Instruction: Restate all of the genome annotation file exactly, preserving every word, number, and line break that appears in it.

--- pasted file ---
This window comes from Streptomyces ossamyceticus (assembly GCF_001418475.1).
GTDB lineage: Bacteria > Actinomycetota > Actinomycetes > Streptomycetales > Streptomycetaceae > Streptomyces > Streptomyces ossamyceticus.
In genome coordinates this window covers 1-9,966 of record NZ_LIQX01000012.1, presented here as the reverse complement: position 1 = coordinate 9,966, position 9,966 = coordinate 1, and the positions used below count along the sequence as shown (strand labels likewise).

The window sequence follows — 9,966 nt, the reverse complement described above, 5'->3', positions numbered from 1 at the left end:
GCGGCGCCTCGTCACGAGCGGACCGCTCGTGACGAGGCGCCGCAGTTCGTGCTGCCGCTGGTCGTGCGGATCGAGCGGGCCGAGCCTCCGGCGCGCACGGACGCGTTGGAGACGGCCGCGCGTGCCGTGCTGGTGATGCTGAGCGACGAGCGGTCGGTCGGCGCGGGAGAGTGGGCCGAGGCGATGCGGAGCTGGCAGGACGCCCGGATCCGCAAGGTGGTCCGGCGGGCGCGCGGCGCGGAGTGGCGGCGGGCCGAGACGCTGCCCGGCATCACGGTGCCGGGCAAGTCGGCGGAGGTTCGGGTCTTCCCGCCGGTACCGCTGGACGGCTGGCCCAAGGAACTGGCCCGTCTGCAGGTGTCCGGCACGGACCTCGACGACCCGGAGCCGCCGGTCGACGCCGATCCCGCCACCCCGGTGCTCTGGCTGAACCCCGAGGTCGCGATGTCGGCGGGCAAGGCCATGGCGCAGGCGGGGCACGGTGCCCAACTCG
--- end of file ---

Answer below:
This window comes from Streptomyces ossamyceticus (assembly GCF_001418475.1).
GTDB lineage: Bacteria > Actinomycetota > Actinomycetes > Streptomycetales > Streptomycetaceae > Streptomyces > Streptomyces ossamyceticus.
In genome coordinates this window covers 1-9,966 of record NZ_LIQX01000012.1, presented here as the reverse complement: position 1 = coordinate 9,966, position 9,966 = coordinate 1, and the positions used below count along the sequence as shown (strand labels likewise).

The window sequence follows — 9,966 nt, the reverse complement described above, 5'->3', positions numbered from 1 at the left end:
GCGGCGCCTCGTCACGAGCGGACCGCTCGTGACGAGGCGCCGCAGTTCGTGCTGCCGCTGGTCGTGCGGATCGAGCGGGCCGAGCCTCCGGCGCGCACGGACGCGTTGGAGACGGCCGCGCGTGCCGTGCTGGTGATGCTGAGCGACGAGCGGTCGGTCGGCGCGGGAGAGTGGGCCGAGGCGATGCGGAGCTGGCAGGACGCCCGGATCCGCAAGGTGGTCCGGCGGGCGCGCGGCGCGGAGTGGCGGCGGGCCGAGACGCTGCCCGGCATCACGGTGCCGGGCAAGTCGGCGGAGGTTCGGGTCTTCCCGCCGGTACCGCTGGACGGCTGGCCCAAGGAACTGGCCCGTCTGCAGGTGTCCGGCACGGACCTCGACGACCCGGAGCCGCCGGTCGACGCCGATCCCGCCACCCCGGTGCTCTGGCTGAACCCCGAGGTCGCGATGTCGGCGGGCAAGGCCATGGCGCAGGCGGGGCACGGTGCCCAACTCG